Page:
I've been growing Camellias for over 30 years and it still intrigues me how many camellias are misidentified or just labeled as something because of the way it may look.
The most popular Camellia - Pink Perfection- is also the most incorrectly identified. I see it over and over again - people suffer from a disorder called 'Pink Perplexion' in which the decision to name a camellia lies with the idea that if it's pink and formal double then it must be Pink Perfection! So many times it is labeled as such when in reality it is nowhere near the most common version of the old-time flower.
The perplexing part of Pink Perfection is that I'm not sure if anyone really knows for sure what the real Pink Perfection looks like or what the details are in bloom habits, growth structure, and more. In fact, Pink Perfection is not even its real name!
So to try to solve the mystery, I went to the International Camellia Register, which offered a little glimpse into the complication of this remarkable Camellia cultivar.
According to the listing, 'Pink Perfection' as we know it, was originally named 'Frau Minna Seidel' and 'Uso Otome' and was imported to US in 1875 from Japan. It has also been known as ‘Lee E. Markley’, ‘Pink Pearl’, ‘Badgen’s Beauty’, ‘Burgdorf Beauty’, ‘Hime-otome’, ‘Momoiro-otome’, ‘Awa-otome’, ‘Virgin'.
It is said that the Leaves are broadly elliptic and densely branched. Petioles are a little hairy. Flowers pink (Rose Madder 23/3), formal double, keeping a bud centre for a considerable period. Size 6-7 cm across with about 60 petals. Flowers mid-season to late.
They also list Camellia 'Pink Perfection' as Camellia rusticana 'Otome'. Many of the varieties I have seen look more like a japonica - so that could be another discrepancy.
The Many Pink Perfections
Just going through some resources like Camellia books, camellia nurseries, and even internet sources like photo galleries and online sellers of Camellias, I found a few dozen different flowers that were called 'Pink Perfection' and many of them were different colors, bloom shapes, and some were shown as blooming in the fall while others were blooming late season. They all had one thing in common - they were pink formal doubles and therein lies the perplexion!
Years ago, in the early days of what I call the Camellia explosion, most notably during 1940-1960, different plants were known by different names in different regions. We didn't have the luxury of the internet, digital images, or even a lot of books to share and compare camellia cultivars. What a cultivar someone knew on the west coast as one variety could be a completely different variation on the east coast. Because of this 'mixup' of sorts, you had major efforts in trying to standardize camellias, so this problem of naming camellias could be addressed. Thus the seeds of nomenclature were planted with the creation of the 'American Camellia Catalog' and finally with the forming of the American Camellia Society in the early 1940s and 1950s. The hopes were to have communication between all growers within the USA to put an end to double-naming!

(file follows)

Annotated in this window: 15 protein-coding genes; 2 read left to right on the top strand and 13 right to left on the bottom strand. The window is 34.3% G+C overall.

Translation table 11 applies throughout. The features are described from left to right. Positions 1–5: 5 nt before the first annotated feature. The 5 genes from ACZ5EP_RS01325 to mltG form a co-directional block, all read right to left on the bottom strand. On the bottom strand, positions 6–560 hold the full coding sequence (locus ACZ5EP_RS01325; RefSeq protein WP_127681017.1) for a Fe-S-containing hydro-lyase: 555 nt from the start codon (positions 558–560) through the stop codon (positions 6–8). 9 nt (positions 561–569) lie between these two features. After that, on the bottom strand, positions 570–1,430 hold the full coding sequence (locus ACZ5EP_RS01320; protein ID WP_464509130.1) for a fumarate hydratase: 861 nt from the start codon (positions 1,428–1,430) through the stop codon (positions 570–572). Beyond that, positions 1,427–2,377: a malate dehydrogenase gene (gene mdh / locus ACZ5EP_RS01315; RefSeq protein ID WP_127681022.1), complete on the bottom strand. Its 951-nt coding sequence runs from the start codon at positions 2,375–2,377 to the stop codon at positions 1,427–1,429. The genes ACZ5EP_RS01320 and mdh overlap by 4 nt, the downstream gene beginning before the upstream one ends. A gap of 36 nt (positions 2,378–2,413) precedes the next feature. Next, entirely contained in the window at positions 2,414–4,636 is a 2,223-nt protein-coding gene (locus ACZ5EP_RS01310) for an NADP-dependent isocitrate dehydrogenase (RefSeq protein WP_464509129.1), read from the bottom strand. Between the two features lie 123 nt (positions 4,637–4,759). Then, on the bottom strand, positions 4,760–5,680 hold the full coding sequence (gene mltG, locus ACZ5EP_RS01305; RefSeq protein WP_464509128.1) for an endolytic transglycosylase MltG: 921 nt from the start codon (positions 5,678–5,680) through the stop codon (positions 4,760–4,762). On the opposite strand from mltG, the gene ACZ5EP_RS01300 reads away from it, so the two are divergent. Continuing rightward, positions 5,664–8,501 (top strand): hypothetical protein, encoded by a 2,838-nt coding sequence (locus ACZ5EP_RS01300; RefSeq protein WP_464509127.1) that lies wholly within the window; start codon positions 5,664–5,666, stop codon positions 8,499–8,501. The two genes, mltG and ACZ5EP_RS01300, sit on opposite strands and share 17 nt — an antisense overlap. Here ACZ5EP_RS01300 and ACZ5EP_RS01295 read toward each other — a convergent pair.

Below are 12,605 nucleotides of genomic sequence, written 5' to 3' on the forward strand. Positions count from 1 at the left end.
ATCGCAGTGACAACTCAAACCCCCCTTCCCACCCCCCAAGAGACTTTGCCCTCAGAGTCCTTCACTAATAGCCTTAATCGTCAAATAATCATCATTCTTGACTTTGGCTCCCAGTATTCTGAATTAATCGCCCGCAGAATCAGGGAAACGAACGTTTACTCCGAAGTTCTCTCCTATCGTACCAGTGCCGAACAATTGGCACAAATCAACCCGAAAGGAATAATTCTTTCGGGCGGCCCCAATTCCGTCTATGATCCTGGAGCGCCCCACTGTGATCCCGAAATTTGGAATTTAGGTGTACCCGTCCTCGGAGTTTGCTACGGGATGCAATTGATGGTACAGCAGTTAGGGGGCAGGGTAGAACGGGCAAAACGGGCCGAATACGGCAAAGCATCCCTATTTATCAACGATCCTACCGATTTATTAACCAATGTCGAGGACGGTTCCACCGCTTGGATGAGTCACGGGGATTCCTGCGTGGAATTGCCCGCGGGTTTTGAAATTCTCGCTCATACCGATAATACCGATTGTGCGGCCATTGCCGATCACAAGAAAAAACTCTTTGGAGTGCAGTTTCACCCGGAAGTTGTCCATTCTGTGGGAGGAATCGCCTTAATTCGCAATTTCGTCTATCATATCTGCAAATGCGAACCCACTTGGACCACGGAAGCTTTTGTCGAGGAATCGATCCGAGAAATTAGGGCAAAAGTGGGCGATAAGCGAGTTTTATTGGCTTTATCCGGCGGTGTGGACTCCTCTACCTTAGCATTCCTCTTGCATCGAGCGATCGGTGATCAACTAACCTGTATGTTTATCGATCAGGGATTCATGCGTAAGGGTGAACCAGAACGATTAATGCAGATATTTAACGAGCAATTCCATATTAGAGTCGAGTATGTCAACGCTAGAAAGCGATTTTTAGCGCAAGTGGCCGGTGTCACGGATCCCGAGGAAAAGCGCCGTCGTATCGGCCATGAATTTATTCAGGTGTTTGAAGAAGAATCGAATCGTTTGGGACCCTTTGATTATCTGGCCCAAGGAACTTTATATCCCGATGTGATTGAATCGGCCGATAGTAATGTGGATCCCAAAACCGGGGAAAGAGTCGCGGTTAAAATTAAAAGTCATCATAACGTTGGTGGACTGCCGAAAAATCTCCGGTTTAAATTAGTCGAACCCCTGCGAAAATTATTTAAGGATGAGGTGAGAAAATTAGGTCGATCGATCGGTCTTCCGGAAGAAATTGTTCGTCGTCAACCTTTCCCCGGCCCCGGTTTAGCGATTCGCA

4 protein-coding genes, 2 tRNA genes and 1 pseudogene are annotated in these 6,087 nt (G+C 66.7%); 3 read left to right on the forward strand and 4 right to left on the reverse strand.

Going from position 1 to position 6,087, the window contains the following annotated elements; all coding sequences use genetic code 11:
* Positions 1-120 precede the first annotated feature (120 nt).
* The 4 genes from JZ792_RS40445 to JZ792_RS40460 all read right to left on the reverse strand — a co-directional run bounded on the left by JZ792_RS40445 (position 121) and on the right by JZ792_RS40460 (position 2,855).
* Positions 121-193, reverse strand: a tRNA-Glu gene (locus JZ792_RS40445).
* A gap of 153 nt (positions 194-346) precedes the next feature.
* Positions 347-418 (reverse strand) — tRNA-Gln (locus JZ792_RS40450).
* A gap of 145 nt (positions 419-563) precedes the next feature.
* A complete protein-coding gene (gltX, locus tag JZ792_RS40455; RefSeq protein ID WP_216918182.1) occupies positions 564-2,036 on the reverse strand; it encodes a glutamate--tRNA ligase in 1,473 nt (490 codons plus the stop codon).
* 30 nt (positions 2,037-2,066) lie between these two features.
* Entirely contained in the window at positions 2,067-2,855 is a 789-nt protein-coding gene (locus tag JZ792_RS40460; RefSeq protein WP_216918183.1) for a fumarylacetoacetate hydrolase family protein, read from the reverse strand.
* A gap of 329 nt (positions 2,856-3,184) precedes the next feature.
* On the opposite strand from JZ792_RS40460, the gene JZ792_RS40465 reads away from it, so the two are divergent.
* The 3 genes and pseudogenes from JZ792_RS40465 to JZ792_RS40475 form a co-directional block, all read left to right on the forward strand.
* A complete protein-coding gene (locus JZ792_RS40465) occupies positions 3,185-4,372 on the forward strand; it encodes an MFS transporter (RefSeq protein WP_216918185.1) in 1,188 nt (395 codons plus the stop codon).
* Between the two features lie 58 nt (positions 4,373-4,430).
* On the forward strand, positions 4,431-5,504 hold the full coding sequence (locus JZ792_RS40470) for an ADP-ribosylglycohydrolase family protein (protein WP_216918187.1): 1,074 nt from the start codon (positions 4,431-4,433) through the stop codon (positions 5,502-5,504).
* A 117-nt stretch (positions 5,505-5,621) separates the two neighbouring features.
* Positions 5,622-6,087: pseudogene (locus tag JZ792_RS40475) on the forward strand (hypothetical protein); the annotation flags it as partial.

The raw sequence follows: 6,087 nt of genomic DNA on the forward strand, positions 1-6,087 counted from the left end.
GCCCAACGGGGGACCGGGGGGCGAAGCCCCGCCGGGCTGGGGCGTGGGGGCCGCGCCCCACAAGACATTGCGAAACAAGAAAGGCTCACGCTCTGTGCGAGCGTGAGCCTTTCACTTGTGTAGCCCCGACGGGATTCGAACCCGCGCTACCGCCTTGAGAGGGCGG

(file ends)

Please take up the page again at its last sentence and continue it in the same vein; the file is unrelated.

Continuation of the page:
But I fear, that even with all of the efforts to establish true identities, there still lies a great deal of this uncertainty and it is evident with Pink Perfection.
After searching, here are just the camellias from many sources that were called Pink Perfection. I had more, but this is all that I could fit onto one page. Can you see the diversity of flowers that are being labeled as Pink Perfection? Surprisingly, most of these images came from nurseries that sell Camellias.
Our Pink Perfection Cultivar
The plant we grow today as 'Pink Perfection' closely resembles the description given in the International Registry in flower form, size, leaf structure, and bloom season.
The plants we have were originally obtained from old gardens in Savannah that date back to pre 1940's. One garden, in particular, had extraordinary labels and the owner was meticulous in labeling correctly to what was identified at the time throughout the region as "Pink Perfection". But this is the Pink Perfection that was growing in the Southeast region. Who's to say that other Pink Perfections in other regions were not labeled and historically noted just as this?
How Can We Tell Which is Which?
We may not ever be able to learn the true identity of Camellia Pink Perfection. It may remain a mystery forever. Fortunately, newer cultivars of camellias developed since the establishment of nomenclature go through a registration process and are documented which may lessen the confusion for future generations on the perplexing dilemma of true camellia identity.
Before you put a name on your plant, do your homework as best you can. Do you know where your plant came from? Do you know its history? Better yet, does the grower you purchase from know its history? Remember, all dogs are different, and so are Camellias. Not every small fuzzy dog is a poodle, likewise not all pink formal doubles are Pink Perfection!